Calenday by Laura Haldeman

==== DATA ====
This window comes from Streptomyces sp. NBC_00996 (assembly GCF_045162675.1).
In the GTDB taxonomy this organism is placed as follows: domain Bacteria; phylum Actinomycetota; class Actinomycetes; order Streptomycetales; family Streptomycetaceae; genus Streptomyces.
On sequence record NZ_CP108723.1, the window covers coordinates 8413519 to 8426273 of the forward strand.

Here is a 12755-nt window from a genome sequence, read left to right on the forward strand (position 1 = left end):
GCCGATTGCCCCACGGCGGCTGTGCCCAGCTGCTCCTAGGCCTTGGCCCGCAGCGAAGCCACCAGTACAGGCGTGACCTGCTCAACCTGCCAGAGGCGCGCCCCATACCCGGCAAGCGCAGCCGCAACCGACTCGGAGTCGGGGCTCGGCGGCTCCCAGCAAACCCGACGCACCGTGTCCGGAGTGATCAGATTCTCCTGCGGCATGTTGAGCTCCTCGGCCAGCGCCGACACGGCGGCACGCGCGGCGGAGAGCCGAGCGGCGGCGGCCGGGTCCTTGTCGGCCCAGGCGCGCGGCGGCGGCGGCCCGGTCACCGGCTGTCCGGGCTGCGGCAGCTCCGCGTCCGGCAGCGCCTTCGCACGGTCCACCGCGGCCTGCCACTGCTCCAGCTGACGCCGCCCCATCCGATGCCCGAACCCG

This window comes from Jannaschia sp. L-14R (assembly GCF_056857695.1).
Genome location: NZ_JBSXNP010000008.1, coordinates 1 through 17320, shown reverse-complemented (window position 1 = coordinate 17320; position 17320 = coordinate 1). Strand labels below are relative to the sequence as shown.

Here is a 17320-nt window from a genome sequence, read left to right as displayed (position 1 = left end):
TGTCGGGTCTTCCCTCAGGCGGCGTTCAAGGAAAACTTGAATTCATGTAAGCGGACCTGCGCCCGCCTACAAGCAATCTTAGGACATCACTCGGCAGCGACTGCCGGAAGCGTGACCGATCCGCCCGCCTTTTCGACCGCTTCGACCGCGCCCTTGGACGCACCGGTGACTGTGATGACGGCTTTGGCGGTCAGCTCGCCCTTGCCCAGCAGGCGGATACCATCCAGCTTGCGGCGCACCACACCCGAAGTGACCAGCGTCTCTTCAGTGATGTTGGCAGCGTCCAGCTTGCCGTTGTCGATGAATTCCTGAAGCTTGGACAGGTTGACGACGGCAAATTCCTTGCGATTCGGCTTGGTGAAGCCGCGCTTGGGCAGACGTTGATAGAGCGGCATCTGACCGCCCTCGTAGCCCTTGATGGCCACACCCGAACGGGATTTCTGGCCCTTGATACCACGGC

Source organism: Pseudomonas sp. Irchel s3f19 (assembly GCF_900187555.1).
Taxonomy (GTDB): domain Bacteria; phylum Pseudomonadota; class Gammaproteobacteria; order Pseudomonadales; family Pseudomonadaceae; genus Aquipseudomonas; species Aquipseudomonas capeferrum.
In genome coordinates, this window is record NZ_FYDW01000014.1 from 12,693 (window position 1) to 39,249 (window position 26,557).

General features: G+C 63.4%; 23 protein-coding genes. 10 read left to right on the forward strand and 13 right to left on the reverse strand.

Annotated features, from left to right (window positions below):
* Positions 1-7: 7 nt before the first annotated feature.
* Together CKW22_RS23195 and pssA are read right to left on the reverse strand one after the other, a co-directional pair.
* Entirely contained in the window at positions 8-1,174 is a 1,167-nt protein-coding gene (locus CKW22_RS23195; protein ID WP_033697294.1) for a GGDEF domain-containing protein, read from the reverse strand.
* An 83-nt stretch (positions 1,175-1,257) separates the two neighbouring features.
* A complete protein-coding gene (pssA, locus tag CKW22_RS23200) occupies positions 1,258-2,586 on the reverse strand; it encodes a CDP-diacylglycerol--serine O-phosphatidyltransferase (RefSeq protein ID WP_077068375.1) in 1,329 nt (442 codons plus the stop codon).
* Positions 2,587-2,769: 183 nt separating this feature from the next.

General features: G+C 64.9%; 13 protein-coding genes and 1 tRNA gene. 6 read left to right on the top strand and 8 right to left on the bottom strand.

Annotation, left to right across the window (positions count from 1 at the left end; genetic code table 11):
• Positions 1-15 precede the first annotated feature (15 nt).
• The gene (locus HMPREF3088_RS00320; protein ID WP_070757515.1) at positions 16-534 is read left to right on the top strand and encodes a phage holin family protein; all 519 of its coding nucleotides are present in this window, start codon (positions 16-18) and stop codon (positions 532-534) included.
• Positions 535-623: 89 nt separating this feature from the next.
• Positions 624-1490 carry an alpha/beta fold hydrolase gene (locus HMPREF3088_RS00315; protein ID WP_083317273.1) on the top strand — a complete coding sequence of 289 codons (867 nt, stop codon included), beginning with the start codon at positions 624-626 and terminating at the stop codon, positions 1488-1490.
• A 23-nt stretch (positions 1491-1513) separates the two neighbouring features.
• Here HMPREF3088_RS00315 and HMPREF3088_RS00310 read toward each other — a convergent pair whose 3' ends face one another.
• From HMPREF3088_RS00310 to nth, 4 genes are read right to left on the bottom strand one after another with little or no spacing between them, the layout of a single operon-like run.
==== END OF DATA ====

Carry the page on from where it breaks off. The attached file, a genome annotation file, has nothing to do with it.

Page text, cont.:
Part of the Creative Writers Reading Series: Presentation and Signing free and open to the public. 7:30 p.m. in the Gregory Allicar Museum of Art Address: 1400 Remington. Date: 01/25/18*****Poetry. Lauren Haldeman's inventive debut, CALENDAY, plays and challenges with equal force: "Up from my heart / I thought of my head, / and my heart came true." These poems travel the sleep- deprived, hallucinogenic landscape of parenting a newborn from the otherworldly process of giving birth to the strangeness of extra-physical connection, they build worlds in miniature and madcap and address the tiers of grief that accompany tragic and bewildering loss. Within iridescently imagined scenes, Haldeman plants her humans: "Near the seventh cavern / where he wrestled once with bubbly air / your brother opened a tin-can, found glow-sticks inside. He broke // the liquid into essence..." These vibrant, dark, and salvaged fragments complicate the magic of the human animal outside of measurable time. "Part elegy, part exaltation, motherhood is a kind of disoriented mourning in this grieving, chilling collection, where to be born is to slip from illimitable immortality into time. And even as Haldeman cherishes the essence of life, 'Your body a banquet of sunshine in this shovel, ' I wonder if this measured poet slinging her spade is a master gardener or a gravedigger. CALENDAY is the logbook of both. A book of the dead, and a book of life, this is a mysterious desk calendar countdown that accounts for eternity by charting now, now, now, and now. 'Everything was glorious and dangerous.'" Robyn Schiff "What is a day when heart and eye shake loose and baffle the hierarchy of time and mind? A new form of measure in which life learns to run fugitive from the hours that count it down. Catalyst to such wilding work: a child, a poem. Both so strangely initiate us who have them, who hold them, who write them and raise them, back into the deep life of form that is no mere limit on possibility, but a reintroduction to the very fact of mortality whose fateful end can only be forgiven for also being the beginning of wonder. Day by day, Lauren Haldeman's CALENDAY takes care to urge us back into our earliest eye, subject to all the play they record, opening again that capacity to awe that reworks all relation by remembering how miraculously confounding our primary one is: mother to child. Listen: 'People here call this // the "neon whisper."' True enough. My eye sees now in iridescent hue. Flowers glow brighter than suns, the white page glows purple, and each created thing keeps making a brighter version of itself: person to child, poetry to poem, windmill to wind: 'Look at it; / look at it breathing.' Dear reader, yes: look at it. This book. It's breathing." Dan Beachy- Quick --Books in Print
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